Subject: [LC response] To Daniel Barclay
Thank you for your comment
on the OWL 2 Web Ontology Language last call drafts.
In the relevant UML definition an enumeration of individuals is associated with a set of individuals. The definition of structural equivalence is based on the equivalence of these sets. As discussed in Section 2.1 , sets written in a concrete syntax (such as the functional syntax) are not necessarily expected to be duplicate free, but duplicates should (in the RFC 2119 sense) be eliminated when ontology documents written in such syntaxes are converted into instances of the UML classes of the structural specification, i.e., during parsing.
The wording you mention is not part of the formal definition of enumerations of individuals but is intended to provide an informal and intuitive explanation of the meaning of this piece of syntax. We were aware of the possible confusion between UML classes/instances and ontology classes/instances and were careful to ensure that we explicitly say "UML Class" or "instance of UML Class" whenever we are referring to the former. We now explicitly mention this, as well as clarifying some other issues related to the use of UML, in Section 2.1 . To review these changes please refer to the relevant diff .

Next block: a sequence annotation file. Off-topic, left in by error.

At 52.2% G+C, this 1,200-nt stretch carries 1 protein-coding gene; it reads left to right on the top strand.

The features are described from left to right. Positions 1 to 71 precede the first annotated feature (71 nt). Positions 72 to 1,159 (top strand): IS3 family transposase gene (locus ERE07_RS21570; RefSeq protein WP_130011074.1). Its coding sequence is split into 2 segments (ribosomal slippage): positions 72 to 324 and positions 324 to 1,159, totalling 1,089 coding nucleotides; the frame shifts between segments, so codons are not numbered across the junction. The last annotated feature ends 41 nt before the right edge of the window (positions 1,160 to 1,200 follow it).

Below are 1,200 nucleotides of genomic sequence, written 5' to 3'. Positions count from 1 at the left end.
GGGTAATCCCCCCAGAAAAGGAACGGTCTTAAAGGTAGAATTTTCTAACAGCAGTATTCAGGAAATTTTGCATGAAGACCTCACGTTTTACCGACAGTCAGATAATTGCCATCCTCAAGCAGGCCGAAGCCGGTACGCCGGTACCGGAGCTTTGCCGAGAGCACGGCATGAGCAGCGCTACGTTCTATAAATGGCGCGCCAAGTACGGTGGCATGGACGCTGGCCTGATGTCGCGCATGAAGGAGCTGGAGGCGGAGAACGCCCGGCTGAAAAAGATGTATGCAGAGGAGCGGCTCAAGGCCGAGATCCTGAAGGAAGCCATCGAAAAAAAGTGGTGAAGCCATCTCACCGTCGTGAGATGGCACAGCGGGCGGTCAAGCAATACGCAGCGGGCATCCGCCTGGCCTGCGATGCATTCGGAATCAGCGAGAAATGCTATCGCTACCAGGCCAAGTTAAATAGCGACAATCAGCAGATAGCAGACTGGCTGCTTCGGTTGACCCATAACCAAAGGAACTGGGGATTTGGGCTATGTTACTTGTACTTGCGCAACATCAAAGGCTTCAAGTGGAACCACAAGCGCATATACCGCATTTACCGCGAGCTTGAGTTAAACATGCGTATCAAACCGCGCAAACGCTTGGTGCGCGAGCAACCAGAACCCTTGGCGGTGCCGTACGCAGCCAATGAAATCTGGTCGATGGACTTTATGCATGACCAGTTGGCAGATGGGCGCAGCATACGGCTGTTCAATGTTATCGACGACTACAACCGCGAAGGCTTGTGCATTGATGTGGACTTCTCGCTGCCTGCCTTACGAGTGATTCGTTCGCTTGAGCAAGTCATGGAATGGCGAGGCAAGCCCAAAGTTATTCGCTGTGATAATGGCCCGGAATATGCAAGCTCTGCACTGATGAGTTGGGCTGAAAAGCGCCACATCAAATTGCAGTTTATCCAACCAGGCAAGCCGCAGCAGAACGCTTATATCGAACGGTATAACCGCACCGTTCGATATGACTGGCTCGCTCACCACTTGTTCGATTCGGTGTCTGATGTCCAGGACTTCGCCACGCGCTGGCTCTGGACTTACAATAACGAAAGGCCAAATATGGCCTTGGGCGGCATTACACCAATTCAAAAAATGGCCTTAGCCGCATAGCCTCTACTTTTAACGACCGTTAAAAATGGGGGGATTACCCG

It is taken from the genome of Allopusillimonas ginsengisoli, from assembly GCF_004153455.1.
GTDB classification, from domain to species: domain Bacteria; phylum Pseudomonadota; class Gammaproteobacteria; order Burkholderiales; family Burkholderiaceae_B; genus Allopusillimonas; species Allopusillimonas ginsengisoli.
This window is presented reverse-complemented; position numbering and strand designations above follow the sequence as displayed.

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Section 8.1.4, Enumeration of Individuals, says: An enumeration of individuals ObjectOneOf( a1 ... an ) contains exactly the individuals ai with 1 ≤ i ≤ n. Is that wording sufficient to specify whether a ObjectOneOf construct that lists N Individual constructs (strings matching the Individual non-terminal) implies that the enumerated set contains N individuals or just implies that the set contains the N or fewer individuals denoted by the N Individual constructs (e.g., if the same IRI is specified twice (either with the exact same IRI non-terminal or two different IRI non-terminals that represent the same IRI))? (I can't quite tell. I don't yet know the structural equivalence rules, to know whether they resolve that apparent ambiguity. Also, it's not always clear when words like "individual" and "class" refer to the structural objects (those given in UML) that represent descriptions of individuals and classes, etc., vs. when they refer to the described individuals and classes themselves (which I would think would at least partly be left for the semantic specifications (thinking of owl:sameAs)).)